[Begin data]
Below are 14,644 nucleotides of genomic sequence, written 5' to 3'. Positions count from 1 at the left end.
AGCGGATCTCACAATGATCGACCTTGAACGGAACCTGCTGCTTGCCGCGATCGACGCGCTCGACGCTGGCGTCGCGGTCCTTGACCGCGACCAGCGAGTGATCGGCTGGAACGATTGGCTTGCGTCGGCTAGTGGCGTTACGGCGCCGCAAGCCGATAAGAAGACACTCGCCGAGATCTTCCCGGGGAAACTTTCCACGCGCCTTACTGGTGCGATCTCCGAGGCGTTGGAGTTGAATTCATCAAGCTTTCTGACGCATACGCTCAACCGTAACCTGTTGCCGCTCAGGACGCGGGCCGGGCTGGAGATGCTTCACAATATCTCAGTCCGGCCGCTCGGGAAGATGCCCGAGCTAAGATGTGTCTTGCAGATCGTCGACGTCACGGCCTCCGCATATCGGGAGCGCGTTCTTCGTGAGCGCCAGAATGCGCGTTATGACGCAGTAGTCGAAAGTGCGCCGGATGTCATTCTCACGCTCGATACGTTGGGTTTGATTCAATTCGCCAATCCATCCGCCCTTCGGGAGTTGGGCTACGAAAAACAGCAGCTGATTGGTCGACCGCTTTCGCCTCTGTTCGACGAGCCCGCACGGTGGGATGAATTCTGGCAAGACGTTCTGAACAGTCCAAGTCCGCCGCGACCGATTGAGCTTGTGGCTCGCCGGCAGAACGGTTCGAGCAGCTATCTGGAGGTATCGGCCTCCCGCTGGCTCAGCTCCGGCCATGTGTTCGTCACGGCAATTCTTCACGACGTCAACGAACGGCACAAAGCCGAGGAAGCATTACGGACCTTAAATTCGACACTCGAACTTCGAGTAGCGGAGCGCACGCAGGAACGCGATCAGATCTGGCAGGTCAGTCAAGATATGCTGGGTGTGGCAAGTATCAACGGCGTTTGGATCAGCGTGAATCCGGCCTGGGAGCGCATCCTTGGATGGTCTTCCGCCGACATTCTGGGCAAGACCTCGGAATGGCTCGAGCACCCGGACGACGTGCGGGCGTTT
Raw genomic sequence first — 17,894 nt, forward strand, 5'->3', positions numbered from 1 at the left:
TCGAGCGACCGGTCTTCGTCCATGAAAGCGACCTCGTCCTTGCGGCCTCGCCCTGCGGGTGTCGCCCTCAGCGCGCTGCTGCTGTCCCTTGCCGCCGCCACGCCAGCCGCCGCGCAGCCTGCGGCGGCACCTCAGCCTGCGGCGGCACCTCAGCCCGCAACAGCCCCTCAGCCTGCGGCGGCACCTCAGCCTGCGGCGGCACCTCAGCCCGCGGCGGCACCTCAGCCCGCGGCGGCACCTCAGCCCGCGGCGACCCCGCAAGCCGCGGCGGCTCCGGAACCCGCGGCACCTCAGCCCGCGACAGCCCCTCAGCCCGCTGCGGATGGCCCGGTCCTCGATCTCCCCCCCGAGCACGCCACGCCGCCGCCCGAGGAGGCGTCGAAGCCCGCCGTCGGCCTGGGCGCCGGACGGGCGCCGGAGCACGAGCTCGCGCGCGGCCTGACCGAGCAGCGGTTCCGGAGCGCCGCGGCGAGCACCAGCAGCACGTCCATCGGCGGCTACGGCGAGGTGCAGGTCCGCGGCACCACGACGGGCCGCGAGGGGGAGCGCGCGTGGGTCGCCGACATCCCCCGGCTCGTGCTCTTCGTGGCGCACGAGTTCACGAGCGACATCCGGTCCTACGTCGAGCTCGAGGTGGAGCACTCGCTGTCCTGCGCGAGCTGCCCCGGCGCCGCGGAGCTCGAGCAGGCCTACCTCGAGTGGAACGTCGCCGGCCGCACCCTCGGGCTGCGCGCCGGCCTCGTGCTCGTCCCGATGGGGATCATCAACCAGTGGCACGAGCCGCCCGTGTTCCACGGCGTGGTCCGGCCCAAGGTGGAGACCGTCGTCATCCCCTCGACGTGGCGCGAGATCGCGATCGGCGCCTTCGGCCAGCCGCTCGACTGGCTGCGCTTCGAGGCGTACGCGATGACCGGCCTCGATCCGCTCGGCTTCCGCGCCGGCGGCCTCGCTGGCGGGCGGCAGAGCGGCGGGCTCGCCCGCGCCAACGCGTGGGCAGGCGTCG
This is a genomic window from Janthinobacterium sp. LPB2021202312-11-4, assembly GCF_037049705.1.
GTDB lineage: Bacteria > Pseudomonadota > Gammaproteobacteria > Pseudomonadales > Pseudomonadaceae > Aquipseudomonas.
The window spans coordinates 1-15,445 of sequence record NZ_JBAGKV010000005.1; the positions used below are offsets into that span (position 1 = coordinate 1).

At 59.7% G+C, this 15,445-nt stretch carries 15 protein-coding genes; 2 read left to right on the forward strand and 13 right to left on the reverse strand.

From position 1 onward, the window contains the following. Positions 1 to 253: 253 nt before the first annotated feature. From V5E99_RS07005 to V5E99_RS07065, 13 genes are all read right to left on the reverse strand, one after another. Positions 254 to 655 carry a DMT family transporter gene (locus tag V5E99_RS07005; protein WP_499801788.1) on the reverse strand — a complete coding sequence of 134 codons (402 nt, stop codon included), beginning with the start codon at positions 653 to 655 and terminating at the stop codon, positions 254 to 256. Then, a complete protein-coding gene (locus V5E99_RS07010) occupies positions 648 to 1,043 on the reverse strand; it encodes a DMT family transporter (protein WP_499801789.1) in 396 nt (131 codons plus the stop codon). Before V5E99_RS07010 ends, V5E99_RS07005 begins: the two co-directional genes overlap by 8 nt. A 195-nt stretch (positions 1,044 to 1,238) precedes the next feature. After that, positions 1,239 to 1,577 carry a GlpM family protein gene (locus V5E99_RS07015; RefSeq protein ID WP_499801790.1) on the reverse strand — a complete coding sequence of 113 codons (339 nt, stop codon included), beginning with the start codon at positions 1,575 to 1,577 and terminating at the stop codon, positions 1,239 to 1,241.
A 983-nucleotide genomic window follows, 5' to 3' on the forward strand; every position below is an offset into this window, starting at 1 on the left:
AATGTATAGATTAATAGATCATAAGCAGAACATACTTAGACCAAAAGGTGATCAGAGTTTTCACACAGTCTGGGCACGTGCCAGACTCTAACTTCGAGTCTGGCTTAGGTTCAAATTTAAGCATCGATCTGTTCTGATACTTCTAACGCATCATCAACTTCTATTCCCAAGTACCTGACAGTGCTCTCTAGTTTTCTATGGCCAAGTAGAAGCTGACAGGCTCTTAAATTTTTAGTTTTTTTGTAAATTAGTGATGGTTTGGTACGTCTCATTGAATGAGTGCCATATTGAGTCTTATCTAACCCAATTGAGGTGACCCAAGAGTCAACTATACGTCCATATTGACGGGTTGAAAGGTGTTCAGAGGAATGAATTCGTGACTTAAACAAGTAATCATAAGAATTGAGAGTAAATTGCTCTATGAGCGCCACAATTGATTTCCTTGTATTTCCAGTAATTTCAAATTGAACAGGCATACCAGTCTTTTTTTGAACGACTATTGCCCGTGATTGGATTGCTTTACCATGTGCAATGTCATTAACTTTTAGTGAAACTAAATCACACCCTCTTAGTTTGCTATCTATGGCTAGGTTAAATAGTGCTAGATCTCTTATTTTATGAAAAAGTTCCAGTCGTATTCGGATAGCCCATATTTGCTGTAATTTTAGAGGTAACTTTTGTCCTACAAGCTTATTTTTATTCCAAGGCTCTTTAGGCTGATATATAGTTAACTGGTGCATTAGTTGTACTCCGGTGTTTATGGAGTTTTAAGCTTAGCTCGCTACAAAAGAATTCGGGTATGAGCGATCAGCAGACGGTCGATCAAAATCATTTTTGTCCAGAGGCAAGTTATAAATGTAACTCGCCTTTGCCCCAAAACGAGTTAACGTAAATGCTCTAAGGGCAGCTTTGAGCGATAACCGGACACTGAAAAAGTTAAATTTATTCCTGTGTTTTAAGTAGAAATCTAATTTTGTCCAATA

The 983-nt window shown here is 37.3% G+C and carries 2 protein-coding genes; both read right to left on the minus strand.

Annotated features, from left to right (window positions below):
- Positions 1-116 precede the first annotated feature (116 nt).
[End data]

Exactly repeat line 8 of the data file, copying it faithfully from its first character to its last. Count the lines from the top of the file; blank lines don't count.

At 59.7% G+C, this 15,445-nt stretch carries 15 protein-coding genes; 2 read left to right on the forward strand and 13 right to left on the reverse strand.